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How can I get a list of all of the RPM packages that have been installed on my system from a particular repo (e.g., "epel")?

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4 Answers 4

up vote 11 down vote accepted
yum list installed | grep @epel
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As of RHEL6, as suggested in this stackoverflow answer, there's a more thorough method of doing this with yumdb:

yumdb search from_repo REPOID*

The repoid takes wild cards.


To list all available packages in a specified repository, do:

repoquery -qa --repoid=REPONAME
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Just a side-note: To list all packages from a specified repo, do repoquery -qa --repoid=REPONAME –  ILMostro_7 Dec 15 '14 at 1:44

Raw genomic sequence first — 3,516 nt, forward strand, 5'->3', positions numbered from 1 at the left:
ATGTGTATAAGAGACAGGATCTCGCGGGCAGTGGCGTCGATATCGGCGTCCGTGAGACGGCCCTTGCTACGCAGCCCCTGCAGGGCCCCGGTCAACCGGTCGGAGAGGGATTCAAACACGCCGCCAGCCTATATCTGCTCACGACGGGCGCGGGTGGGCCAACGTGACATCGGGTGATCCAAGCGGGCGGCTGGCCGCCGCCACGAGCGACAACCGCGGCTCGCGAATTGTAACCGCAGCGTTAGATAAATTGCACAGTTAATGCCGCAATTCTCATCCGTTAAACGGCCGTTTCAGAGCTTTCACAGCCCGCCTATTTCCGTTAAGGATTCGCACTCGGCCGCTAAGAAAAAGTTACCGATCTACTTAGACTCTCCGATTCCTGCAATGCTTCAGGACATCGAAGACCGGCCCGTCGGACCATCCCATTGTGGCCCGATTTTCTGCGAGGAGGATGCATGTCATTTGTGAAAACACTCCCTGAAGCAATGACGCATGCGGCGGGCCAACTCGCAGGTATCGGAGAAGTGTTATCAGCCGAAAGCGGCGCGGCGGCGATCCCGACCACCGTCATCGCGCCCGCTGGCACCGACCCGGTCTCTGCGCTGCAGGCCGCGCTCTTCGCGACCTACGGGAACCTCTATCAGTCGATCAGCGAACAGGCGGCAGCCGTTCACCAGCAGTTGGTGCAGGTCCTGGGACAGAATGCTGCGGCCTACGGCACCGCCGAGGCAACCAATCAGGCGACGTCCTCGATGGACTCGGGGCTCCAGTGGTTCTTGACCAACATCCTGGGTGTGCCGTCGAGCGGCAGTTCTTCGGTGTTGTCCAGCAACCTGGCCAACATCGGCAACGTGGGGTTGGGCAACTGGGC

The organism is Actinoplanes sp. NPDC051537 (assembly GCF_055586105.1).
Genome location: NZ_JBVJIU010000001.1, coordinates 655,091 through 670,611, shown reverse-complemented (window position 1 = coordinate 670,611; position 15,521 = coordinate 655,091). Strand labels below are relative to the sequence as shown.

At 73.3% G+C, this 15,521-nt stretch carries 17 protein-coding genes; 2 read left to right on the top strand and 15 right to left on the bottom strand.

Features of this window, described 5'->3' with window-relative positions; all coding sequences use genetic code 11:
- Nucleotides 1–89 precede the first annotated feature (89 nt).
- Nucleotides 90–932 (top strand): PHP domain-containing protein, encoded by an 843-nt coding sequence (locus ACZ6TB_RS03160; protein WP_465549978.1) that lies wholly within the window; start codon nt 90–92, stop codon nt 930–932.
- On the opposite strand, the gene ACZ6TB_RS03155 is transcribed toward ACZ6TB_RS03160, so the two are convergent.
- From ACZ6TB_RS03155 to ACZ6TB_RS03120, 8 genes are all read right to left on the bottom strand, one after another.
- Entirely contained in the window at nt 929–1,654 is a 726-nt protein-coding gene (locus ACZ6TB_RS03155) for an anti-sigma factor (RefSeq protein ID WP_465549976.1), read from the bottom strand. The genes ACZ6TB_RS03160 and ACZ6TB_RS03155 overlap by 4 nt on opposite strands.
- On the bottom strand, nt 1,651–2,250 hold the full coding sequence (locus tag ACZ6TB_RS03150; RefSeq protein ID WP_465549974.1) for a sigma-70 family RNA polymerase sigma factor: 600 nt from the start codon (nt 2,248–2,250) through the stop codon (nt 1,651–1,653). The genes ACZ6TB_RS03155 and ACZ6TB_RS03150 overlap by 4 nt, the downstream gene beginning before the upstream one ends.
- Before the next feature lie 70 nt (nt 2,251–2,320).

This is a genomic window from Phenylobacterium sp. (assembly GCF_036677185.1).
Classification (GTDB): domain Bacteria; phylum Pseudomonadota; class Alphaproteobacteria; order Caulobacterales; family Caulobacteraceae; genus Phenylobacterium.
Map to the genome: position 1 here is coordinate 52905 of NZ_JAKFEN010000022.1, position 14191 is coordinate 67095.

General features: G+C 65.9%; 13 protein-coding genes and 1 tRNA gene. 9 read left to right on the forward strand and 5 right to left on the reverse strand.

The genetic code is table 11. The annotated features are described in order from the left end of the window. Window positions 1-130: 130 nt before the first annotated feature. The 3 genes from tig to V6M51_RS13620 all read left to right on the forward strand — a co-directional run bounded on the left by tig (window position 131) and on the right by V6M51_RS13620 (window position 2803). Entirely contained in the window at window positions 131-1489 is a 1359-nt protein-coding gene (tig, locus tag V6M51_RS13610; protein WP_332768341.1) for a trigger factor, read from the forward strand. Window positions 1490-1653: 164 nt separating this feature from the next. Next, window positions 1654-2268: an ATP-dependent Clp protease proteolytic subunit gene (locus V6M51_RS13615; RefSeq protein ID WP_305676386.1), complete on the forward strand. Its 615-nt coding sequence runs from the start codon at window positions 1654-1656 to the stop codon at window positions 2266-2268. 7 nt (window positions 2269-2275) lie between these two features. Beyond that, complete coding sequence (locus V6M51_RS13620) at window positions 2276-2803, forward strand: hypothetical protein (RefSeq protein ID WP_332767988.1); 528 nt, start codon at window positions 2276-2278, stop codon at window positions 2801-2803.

This is also a great answer. The output is longer than the accepted answer, but it's formatted in a nicer way. –  Routh Jun 15 at 10:31

Grepping yum's output is the most obvious way:

yum list installed | grep @epel

However, you can't display extra packages properties and it's difficult to parse with a script. The tool repoquery from the package yum-utils is the tool, but it isn't installed by default.

repoquery -a --installed --qf "%{ui_from_repo} %{name}" | grep '^@epel'

and a more complex example:

repoquery -a --installed --qf "%-20{ui_from_repo} %-30{name} %-7{arch} %{epoch}:%-12{version} %-4{release}" | grep '^@epel'
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You could check the Vendor header of installed rpms.

This example lists all package from VideoLAN repository:

 rpm -q -a --qf "%{Name}:%{Vendor}\n" \
     | grep -F ":VideoLAN Project (http://www.videolan.org)"

Obviously, you need to determine if the Vendor header of your repository is unique among different repositories.

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There isn't a one-to-one mapping between Vendor and repos, and in some cases, the Vendor string is blank. –  Lorin Hochstein Oct 13 '11 at 16:36

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